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Happy 60th Birthday to Huntsville’s Marshall Space Flight Center

| September 8, 2020 @ 3:15 pm

The George C. Marshall Space Flight Center in Huntsville, Alabama was dedicated pm September 8, 1960 by  President Eisenhower and the center’s first director Dr. Wernher von Braun. With it 4,670 Army civil service employees and 1,840 acres of the Army’s Redstone Arsenal  were transferred to NASA.   

One of NASA’s largest centers, it was named for General George Marshall US Army Chief of Staff during World War II, Secretary of State, author of the Marshall Plan for European recovery and winner of the Nobel Peace Price in 1953.

The rocket garden at the Marshall Space Flight Center

During the 1960s, Marshall delivered the Mercury-Redstone rocket that carried Alan Shephard, the first American in space.  The Saturn I, IB and ultimately the Saturn V were all developed at Marshall.

The Marshall Center has been involved in the development of every one of NASA’s major propulsion system.  That continues today with research into solar sails and nuclear propulsion.

That history becomes really evident to me during my last visit to the center. Directions always seemed to include, look for the building with the massive Saturn V F-1 engine out front, no not the one, the other building with a F-1 out front.

In the 70s , the Lunar Roving Vehicle used on the final 3 Apollo missions was developed there. NASA’s first space station, SkyLab, was developed at Marshall as well and by the end of the decade, the Space Shuttle underwent vibration testing at Marshall’s Dynamic Test Stand.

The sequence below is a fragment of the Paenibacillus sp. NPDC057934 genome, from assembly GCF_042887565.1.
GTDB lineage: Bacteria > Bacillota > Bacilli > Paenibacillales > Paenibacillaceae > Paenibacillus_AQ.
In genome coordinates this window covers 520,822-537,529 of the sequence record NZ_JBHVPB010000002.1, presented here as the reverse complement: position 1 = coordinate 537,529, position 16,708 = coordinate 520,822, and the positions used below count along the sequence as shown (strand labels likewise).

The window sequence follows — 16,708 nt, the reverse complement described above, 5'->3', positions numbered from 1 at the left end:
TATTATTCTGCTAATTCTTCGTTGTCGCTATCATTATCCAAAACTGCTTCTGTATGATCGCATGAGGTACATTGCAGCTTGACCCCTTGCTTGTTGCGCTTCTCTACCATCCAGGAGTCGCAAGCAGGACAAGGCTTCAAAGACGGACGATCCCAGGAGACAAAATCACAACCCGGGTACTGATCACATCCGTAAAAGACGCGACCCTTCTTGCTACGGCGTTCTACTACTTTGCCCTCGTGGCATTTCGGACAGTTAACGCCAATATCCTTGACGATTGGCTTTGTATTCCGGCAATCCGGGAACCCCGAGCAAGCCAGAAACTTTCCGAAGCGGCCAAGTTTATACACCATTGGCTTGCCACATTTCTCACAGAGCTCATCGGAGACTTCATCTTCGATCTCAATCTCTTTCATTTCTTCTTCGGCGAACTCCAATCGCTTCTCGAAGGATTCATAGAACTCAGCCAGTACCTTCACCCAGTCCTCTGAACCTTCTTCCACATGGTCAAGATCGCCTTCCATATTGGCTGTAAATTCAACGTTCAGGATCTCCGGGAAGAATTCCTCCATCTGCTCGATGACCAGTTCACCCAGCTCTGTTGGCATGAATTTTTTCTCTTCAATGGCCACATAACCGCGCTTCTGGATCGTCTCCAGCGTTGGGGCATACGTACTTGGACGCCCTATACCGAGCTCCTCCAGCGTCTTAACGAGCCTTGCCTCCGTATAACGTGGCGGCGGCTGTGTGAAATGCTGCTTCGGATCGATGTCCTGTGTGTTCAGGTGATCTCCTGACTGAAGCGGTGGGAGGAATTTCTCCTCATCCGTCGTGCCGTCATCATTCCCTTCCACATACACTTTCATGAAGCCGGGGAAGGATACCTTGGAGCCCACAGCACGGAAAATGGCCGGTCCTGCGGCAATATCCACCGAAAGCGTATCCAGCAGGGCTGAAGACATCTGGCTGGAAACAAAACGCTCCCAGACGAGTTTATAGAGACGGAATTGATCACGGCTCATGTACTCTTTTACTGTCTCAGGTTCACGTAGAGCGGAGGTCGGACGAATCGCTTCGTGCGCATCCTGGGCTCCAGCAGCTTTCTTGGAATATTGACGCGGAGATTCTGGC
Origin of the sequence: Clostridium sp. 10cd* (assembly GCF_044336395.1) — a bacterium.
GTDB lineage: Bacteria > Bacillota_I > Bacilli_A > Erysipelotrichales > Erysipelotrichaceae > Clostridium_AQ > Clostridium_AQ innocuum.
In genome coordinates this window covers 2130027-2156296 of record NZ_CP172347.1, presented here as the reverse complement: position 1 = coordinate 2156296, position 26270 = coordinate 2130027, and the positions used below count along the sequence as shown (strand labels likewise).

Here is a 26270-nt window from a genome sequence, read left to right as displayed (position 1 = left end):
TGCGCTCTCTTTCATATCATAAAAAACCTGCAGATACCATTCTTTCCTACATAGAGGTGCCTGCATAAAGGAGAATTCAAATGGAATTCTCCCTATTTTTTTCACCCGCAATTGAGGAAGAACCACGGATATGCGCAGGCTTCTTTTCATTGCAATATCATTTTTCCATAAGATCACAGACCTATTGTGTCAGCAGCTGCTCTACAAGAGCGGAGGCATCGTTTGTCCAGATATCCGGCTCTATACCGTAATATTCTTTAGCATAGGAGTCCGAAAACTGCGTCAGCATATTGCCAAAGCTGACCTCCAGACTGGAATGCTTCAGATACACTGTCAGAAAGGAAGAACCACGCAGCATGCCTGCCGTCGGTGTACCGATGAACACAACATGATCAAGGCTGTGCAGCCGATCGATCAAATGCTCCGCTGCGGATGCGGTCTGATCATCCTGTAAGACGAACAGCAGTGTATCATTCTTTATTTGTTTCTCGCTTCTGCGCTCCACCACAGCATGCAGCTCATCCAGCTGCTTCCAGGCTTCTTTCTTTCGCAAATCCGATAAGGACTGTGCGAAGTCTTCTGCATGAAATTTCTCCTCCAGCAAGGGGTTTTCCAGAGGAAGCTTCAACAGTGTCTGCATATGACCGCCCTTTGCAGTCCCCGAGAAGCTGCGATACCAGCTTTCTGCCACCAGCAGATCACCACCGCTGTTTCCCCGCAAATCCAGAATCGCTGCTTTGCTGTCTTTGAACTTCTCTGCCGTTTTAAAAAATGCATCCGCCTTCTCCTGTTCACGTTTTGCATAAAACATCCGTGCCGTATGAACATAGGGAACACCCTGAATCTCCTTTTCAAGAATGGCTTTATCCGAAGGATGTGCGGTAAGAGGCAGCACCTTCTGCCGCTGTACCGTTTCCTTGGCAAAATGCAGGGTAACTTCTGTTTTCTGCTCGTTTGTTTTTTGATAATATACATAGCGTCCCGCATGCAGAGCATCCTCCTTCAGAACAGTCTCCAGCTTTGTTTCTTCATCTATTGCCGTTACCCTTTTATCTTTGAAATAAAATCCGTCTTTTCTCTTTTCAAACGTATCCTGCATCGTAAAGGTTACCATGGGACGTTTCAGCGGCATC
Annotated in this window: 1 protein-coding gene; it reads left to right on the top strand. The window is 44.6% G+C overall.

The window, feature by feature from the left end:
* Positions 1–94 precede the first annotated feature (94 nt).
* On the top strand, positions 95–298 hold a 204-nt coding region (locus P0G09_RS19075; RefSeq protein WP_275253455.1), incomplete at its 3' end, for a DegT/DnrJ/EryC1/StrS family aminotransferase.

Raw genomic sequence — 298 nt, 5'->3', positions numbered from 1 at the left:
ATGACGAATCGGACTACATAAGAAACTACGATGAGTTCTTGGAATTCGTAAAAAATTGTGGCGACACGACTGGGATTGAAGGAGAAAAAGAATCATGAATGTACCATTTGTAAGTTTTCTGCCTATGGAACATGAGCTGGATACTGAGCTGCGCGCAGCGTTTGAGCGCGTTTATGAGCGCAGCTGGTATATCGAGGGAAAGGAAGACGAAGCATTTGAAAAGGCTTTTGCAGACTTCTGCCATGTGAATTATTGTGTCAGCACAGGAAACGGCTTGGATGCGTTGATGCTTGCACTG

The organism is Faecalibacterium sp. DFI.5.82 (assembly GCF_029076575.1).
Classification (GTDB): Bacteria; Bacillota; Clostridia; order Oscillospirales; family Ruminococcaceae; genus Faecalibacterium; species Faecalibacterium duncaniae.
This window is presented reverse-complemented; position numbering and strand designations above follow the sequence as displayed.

During the 80s, the external fuel tank, solid rocket boosters and space shuttle main engines were developed there. Gravitational science from SpaceLab, a module fitted in the shuttle cargo bay was applied to another Marshall project, the Hubble Space Telescope in the 80s as well as the Chandra and Gamma Ray Space Telescopes in the 90s.

The 2000s began two decades of the International Space Station.  You’ve probably seen seen images of ISS mission control in Houston,  Actually Johnson Space Center is responsible for the vehicle, it’s Marshall’s International Space Station Payload Operations Center on the corner of Martin and Dodd Roads that works most closely with astronauts to complete science experiments and maintenance aboard.

Controllers at work at the Marshall Space Flight Center’s Payload Operations Center

When I was last there, I walked into that Huntsville version of missions control, which also can serve as a backup to Houston’s mission control when weather demands it, engineers were guiding an astronaut through troubleshooting, they were all focused on images on the big screens showing that astronaut diving head first into an open equipment rack. Next door a mockup of one of the modules is available as a reference.

In the 2010s science operations continued to be directed from the Payload Operations Center and work began on the Space Launch System with delivering humans back to the Moon and onto Mars as the goal. It leverages those solid rocket motors and main engines from the shuttle days as well as design elements from those external fuel tanks.

Marshall is also home to Short-term Prediction Research and Transition (SPoRT) a joint NOAA/NASA project which helps bring experimental satellite observations to the operational weather community to improve short-term weather forecasts.

Category: ALL POSTS, Spacey Stuff

About the Author ()

Tony Rice is a NASA/JPL Solar System Ambassador and the voice and brains behinds the weekly Astronomy Report on the WeatherBrains podcast. He grew up in Southern California where he watched the Space Shuttles being build and landed nearby and was hooked. Tony brings weather and space together to communicate the excitement of space exploration and promote a greater appreciation for Earth sciences.

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